Systems are disclosed which utilize the application of electrical current to a tissue, effecting tissue contractility by means of modulating intracellular calcium. At least one pair of electrodes is used for applying the signal. Electrode placement is adapted for achieving the maximum desired effect. The electrodes are attached to an either implantable or external device with programming capabilities. This device can be tested and calibrated non-invasively by external mechanisms. In addition, stimulation parameters can be adjusted by a similar programming mechanism.
The characteristics of the electrodes used for the stimulation are important. This invention utilizes both uni-polar and bi-polar electrode configurations.
A novel aspect of this method of modulating intracellular calcium in cells is the ability to adjust the timing and the amount of calcium increase/decrease using temporal electrical current rather than systemic pharmacological agents.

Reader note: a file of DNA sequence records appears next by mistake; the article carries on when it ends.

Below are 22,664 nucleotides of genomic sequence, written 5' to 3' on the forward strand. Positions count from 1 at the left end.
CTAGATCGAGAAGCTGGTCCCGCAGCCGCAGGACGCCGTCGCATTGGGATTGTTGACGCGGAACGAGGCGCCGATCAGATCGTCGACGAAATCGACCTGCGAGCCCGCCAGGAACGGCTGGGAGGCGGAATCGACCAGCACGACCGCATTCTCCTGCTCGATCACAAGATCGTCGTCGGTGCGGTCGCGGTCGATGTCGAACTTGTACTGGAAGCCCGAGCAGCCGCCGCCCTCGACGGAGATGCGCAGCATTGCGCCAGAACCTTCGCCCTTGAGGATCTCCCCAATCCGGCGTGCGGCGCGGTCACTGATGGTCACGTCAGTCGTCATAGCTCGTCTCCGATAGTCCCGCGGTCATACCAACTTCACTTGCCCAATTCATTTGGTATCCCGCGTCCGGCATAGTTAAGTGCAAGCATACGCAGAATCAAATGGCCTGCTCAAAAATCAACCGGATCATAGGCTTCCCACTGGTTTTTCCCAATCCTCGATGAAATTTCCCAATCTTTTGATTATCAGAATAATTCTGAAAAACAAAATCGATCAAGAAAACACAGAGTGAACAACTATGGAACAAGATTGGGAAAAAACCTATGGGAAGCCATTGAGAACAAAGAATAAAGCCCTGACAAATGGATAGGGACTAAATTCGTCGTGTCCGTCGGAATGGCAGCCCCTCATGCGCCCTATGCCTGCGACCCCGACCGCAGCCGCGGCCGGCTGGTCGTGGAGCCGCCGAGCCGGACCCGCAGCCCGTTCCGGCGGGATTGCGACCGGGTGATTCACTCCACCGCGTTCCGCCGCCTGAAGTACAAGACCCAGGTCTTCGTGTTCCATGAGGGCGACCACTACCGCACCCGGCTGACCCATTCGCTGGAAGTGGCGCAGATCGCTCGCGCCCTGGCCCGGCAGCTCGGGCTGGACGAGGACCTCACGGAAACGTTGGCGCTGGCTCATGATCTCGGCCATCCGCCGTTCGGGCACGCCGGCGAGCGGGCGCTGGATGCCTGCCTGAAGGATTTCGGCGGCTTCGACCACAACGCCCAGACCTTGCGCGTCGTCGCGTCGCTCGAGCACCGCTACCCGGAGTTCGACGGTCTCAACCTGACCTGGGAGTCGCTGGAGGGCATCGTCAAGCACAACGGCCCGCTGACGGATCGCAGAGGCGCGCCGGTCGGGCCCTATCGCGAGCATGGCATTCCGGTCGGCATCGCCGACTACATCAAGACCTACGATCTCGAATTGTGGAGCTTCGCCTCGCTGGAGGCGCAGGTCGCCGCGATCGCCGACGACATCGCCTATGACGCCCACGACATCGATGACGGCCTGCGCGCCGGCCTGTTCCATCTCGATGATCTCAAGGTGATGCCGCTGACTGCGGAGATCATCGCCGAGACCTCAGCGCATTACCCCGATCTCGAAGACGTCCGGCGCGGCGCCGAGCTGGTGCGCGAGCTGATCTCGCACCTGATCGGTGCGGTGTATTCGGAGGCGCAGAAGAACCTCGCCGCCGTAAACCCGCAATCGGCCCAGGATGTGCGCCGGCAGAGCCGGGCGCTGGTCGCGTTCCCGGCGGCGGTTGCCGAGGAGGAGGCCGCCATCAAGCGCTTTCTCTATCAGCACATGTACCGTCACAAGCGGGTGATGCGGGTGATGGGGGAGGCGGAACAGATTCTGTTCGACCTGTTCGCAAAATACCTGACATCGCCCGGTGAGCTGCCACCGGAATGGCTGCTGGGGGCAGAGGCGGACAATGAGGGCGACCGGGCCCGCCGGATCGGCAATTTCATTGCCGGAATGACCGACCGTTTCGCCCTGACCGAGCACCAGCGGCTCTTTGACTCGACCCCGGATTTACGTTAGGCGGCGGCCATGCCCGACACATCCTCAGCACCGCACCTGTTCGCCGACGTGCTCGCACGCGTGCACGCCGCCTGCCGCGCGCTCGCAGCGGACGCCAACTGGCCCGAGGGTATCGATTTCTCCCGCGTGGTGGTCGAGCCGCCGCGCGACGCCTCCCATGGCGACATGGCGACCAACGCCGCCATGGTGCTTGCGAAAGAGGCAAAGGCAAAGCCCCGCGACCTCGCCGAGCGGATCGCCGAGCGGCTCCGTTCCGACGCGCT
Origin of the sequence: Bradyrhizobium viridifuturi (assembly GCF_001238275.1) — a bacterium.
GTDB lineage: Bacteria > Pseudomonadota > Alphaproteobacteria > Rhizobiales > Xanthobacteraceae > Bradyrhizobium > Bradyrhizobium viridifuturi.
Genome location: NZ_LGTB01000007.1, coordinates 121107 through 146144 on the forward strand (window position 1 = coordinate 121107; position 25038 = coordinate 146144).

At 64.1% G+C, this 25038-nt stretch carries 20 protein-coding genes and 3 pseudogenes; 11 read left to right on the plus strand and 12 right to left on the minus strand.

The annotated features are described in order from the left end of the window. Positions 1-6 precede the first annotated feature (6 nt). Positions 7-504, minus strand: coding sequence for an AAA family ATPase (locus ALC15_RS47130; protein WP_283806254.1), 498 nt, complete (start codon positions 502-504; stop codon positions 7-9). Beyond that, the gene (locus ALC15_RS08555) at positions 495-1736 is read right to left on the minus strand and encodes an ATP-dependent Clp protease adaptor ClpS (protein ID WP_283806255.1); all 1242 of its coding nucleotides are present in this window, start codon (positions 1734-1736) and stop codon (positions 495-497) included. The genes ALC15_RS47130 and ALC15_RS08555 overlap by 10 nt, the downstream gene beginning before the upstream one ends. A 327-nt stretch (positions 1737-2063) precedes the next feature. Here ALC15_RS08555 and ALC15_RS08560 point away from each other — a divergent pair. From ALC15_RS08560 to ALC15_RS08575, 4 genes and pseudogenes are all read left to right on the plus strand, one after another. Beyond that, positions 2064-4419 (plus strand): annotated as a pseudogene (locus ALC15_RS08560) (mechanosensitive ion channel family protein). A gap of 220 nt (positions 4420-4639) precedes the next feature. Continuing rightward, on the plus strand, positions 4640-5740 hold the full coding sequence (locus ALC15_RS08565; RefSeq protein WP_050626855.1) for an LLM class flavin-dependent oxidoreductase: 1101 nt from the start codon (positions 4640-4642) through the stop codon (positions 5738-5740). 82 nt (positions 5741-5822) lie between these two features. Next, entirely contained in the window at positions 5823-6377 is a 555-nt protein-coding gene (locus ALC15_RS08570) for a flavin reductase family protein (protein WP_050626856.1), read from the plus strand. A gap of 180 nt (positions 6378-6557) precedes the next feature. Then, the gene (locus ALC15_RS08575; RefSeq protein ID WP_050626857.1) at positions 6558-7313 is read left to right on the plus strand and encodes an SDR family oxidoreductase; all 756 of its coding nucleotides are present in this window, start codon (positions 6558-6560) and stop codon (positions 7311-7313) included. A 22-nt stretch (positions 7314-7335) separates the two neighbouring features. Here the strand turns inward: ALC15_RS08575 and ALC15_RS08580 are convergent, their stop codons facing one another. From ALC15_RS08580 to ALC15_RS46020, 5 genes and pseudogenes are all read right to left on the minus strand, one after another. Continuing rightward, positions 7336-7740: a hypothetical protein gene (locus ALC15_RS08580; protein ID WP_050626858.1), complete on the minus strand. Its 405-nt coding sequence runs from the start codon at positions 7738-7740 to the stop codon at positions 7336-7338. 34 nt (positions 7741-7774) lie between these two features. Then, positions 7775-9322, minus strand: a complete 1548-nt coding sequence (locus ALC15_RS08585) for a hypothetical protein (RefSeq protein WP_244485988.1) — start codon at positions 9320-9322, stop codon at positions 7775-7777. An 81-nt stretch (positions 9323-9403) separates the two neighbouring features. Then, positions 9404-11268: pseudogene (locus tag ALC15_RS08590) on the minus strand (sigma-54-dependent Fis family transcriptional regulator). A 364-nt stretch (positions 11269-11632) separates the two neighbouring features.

The accompanying figures show changes in intracellular calcium resulting from the application of the IDS signal together with experimental evidence on the effect of the IDS signal on the calcium handling in the cell.
The initial increase in the contractile force also supports the possible increase in the affinity of intracellular calcium binding elements that cause part of the increase in the contraction force.
All such variations, applications and subcombinations of elements are considered to be within scope of the present invention. It will thus be appreciated that the preferred embodiments described above are cited by way of example, and the full scope of the invention is limited only by the claims.